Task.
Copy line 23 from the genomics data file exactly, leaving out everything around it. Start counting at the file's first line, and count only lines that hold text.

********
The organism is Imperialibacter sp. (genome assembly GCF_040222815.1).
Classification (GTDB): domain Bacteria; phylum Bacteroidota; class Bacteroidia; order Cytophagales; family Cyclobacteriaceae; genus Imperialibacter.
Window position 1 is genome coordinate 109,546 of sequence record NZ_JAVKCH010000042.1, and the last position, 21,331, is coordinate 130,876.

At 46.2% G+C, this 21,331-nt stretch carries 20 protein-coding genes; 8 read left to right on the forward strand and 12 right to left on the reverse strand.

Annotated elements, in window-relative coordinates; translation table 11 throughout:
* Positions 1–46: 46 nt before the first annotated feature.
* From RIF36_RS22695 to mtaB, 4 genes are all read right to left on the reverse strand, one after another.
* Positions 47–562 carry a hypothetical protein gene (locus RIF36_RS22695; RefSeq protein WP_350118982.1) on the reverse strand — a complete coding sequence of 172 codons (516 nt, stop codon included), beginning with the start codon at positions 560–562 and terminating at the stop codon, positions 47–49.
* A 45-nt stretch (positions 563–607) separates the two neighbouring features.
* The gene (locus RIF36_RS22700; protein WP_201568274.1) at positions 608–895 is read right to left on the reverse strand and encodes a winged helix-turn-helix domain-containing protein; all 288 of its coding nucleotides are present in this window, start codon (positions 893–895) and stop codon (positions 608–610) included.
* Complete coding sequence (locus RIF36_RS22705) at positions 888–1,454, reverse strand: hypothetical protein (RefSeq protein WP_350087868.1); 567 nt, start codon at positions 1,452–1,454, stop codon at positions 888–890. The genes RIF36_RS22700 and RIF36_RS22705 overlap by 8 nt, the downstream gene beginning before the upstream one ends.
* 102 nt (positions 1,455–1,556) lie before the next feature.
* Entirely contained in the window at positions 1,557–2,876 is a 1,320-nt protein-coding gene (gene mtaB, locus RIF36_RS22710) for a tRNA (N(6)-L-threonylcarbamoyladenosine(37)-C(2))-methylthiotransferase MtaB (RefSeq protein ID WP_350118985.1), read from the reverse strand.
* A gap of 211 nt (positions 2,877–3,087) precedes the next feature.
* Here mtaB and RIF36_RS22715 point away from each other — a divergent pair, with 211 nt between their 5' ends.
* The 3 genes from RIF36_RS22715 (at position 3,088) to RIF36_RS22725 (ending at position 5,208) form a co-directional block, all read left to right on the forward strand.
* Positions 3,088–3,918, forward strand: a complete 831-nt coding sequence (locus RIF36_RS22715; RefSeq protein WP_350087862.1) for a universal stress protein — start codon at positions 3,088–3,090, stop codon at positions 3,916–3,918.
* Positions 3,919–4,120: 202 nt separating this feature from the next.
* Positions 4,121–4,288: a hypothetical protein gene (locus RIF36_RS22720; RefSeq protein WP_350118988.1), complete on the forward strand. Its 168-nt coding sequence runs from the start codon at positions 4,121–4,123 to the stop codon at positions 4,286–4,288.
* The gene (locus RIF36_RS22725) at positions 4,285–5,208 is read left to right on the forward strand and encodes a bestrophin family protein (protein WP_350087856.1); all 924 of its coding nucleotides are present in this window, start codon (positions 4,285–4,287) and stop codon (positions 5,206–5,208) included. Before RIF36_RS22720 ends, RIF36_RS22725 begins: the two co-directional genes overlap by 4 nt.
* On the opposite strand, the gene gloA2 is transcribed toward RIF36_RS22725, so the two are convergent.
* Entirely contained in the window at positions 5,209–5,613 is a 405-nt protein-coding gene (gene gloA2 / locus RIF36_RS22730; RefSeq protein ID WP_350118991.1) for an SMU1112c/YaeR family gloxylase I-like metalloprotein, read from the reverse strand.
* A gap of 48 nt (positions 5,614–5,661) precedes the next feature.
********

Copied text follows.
* A gap of 48 nt (positions 5,614–5,661) precedes the next feature.